DigiM Solution LLC awarded FDA contract for a micro-imaging and image-based modeling study to establish Q3 microstructure bioequivalence of polymer-based long-acting drugs, in collaboration with the Diane Burgess Laboratory at UConn.
Burlington Mass., Dec. 9th, 2019 – DigiM Solution LLC, a provider of microstructure characterization and optimization solutions and software, has received a contract from the Office of Generic Drugs of the U.S. Food and Drug Administration (FDA). The project will address the correlation of microstructures of complex long-acting drug products with their in vitro release characteristics.
The study is a joint collaboration between DigiM and the laboratory of Prof. Diane J. Burgess at the University of Connecticut in Storrs, Connecticut.
Extended-release drug products are patient centric and offer important advantages when compared with more commonly used immediate-release formulations. These advantages include less dose frequency, improved drug efficacy, and decreased risk of adverse effects.
In vitro release testing of complex long-acting products is essential in furthering product development, batch manufacturing,
in vitro/in vivo correlations, bioequivalence studies for generics, and determination of shelf-life; however, the complexity of these formulations makes typical in vitro characterization techniques both time and cost prohibitive.
With this joint effort, DigiM will develop a framework for accelerated release evaluation using high-resolution microstructure imaging, image processing, and image-based release simulation of monolithic extended-release drug products, a representative delivery system with wide industrial popularity. The Burgess Laboratory will design and manufacture drug product samples, as well as conduct physical characterization and in vitro release testing independently to validate DigiM’s model.
“The microstructures of controlled release dosage forms have great impact on active pharmaceutical ingredient release and are complex in nature. For example, a transport-controlling microporous system often has pore throats as small as a few tens of nanometers to ensure sustained release over weeks. Sophisticated understanding of the microstructures of the controlled release forms will enhance the predictability of in vitro/in vivo models. So far, there has been very limited investigation of the relationship between microstructures and active pharmaceutical ingredient release. The nature of these long-acting drugs has made bioequivalence studies very challenging in general. The unique synergy between the skill sets of DigiM and UConn teams offer a great opportunity to establish a potentially efficient platform to facilitate development of generic long-acting drugs,” commented Dr. Yan Wang, Project Officer of the FDA.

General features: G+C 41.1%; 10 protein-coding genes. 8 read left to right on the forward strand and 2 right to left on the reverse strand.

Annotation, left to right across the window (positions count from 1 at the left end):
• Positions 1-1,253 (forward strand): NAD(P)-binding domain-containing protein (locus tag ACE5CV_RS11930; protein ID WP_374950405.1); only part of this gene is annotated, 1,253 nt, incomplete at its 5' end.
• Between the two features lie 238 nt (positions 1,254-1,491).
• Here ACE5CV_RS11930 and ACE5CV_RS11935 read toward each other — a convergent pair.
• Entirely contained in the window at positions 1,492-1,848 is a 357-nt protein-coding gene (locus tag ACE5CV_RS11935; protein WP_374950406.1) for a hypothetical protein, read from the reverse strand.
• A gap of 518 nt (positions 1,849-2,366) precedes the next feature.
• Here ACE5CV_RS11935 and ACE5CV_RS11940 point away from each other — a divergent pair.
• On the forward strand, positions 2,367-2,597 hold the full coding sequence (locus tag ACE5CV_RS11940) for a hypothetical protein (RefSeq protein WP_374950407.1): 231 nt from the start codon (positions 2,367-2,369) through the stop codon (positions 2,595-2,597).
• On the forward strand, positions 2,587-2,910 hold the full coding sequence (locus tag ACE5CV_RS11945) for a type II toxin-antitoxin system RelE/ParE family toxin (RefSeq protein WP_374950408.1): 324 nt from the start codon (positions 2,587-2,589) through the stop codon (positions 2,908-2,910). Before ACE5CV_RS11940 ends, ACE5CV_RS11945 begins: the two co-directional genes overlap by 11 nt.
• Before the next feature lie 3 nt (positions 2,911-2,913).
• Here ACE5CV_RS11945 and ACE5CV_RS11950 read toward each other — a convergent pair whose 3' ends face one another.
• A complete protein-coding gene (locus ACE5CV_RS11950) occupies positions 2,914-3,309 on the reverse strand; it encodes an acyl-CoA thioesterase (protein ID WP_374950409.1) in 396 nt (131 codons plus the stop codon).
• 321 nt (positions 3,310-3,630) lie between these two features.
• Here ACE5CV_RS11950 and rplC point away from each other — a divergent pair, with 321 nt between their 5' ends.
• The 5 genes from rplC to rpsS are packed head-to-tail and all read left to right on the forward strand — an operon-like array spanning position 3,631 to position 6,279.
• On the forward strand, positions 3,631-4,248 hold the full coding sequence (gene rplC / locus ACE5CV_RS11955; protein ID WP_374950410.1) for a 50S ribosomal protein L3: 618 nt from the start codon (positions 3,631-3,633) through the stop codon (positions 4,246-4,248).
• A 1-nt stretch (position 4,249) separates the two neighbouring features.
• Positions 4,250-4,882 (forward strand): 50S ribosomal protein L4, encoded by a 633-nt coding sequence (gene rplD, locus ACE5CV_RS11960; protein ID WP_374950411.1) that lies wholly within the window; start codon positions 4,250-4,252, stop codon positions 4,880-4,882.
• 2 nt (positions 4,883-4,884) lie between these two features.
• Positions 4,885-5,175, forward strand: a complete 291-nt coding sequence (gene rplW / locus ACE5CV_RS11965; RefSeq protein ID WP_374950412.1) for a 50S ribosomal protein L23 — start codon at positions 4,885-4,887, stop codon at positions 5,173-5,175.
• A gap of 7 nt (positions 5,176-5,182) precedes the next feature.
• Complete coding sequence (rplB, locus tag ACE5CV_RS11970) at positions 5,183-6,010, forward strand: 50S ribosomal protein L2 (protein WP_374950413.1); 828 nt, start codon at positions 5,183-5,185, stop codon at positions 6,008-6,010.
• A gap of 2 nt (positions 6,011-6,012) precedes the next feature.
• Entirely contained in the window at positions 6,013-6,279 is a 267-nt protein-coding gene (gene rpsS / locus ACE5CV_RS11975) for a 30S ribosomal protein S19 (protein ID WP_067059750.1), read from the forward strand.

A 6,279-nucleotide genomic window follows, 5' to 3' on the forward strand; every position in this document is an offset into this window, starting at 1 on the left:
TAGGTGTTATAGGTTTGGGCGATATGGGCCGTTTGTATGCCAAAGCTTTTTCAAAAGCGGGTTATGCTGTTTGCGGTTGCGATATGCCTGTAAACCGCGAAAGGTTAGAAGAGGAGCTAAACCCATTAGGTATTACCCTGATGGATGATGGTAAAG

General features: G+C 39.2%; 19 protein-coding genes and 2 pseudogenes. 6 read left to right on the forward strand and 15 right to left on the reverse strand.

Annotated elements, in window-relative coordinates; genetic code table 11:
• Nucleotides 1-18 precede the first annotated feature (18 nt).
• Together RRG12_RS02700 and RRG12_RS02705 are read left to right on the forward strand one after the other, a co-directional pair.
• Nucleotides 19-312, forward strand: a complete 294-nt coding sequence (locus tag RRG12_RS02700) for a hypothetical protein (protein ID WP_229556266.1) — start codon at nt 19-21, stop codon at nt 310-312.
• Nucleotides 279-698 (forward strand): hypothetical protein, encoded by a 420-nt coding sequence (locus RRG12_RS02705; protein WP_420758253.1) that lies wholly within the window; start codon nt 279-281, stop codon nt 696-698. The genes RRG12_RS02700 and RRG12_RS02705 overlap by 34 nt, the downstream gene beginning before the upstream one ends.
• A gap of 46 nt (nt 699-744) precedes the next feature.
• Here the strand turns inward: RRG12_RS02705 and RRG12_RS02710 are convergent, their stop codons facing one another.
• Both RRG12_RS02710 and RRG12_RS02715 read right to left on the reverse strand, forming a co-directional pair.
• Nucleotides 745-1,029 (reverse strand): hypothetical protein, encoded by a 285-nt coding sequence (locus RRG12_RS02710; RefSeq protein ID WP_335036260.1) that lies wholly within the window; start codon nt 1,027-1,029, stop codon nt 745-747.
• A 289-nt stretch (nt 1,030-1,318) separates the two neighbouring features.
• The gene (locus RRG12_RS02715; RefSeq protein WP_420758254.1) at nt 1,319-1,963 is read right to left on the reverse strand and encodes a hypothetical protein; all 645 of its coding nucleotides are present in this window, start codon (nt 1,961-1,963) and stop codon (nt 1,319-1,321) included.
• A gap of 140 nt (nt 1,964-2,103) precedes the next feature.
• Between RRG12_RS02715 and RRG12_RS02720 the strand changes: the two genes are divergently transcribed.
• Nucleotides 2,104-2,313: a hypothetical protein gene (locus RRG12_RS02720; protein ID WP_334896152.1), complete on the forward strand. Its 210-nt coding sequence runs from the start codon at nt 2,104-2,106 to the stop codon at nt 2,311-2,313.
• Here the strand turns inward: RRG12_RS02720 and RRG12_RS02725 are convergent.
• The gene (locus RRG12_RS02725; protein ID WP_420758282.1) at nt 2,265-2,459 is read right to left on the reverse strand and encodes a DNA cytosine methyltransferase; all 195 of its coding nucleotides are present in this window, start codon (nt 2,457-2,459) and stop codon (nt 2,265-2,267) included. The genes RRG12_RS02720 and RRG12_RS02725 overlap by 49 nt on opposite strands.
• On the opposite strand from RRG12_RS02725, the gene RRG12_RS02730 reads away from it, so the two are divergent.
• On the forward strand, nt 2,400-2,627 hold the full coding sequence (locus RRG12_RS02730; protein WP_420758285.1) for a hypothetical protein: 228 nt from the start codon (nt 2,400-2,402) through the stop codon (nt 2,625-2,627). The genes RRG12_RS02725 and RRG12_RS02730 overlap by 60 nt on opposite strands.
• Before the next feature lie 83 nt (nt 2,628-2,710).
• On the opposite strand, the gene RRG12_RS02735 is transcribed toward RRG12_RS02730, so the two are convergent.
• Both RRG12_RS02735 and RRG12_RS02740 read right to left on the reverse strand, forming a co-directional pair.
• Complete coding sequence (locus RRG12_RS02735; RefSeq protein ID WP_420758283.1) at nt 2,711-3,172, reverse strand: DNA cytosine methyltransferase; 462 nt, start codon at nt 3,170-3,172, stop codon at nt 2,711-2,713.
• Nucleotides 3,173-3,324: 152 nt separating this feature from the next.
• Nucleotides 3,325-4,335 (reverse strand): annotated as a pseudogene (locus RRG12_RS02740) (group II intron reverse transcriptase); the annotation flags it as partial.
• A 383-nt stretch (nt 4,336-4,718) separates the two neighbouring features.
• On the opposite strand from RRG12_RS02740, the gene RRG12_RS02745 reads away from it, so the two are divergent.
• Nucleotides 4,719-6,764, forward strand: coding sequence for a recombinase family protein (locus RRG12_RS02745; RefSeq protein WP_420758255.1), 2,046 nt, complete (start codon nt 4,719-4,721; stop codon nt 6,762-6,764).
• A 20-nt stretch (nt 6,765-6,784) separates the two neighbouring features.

“We are privileged to have the opportunity to work on this challenge,” added Dr. Shawn Zhang, Founder and CEO of DigiM. “Through high resolution 3D micro-imaging, API domains and porosity can be visualized and quantified. DigiM’s patent pending technology in combining drug microstructure with release profile prediction model has the potential to produce a release profile in a matter of hours, which will considerably accelerate the evaluation time of formulation and processing parameters in long acting drug development.”
Prof. Burgess further commented, “The study will determine the relationship between the drug microstructure (including microporosity) and in vitro release characteristics. The effect of manufacturing conditions on the release properties and physicochemical characteristics will also be examined. The project seeks to establish quantitative microstructure imaging analysis as a supplemental modeling tool to current in vitro approaches. Establishing their correlation and use of microstructure imaging may ultimately be a significant asset in developing alternative novel approaches for assessing bioequivalence.”
About DigiM Solution LLC
DigiM Solution LLC provides microstructure characterization and optimization solutions and software for clients in the pharmaceutical, materials, and petrochemical industries. The company’s solution platform is based on correlative, high-resolution three-dimensional imaging, artificial intelligence image analysis, and cloud image-based modeling to visualize, quantify, and predict properties from microstructure features. DigiM develops and markets I2S, a cloud-based image processing and image data management software.
About the Diane Burgess Lab at UConn
Dr. Diane Burgess’ research efforts focus on drug delivery systems: microspheres, emulsions, liposomes, hydrogels, as well as interfacial chemistry and span the following areas: development of novel technologies; preformulation; materials science, formulation; stability assessment and prediction; transport; sterility assessment; biophysical assessment; cell culture and development of in vitro performance tests and in vitro/in vivo correlation. She is currently developing a miniaturized, implantable biosensor for metabolic monitoring, investigating and controlling tissue response to the implant. She is also developing continuous manufacturing platforms for complex parenteral drug products. Burgess’ research has attracted funding from government agencies (specifically the NIH, the United States Army, Telemedicine and Advanced Technology Research Center (TATRC), and Food and Drug Administration (FDA), pharmaceutical and related industries as well as research foundations such as Juvenile Diabetes Association (JDA) and the Center for Pharmaceutical Processing Research (CPPR).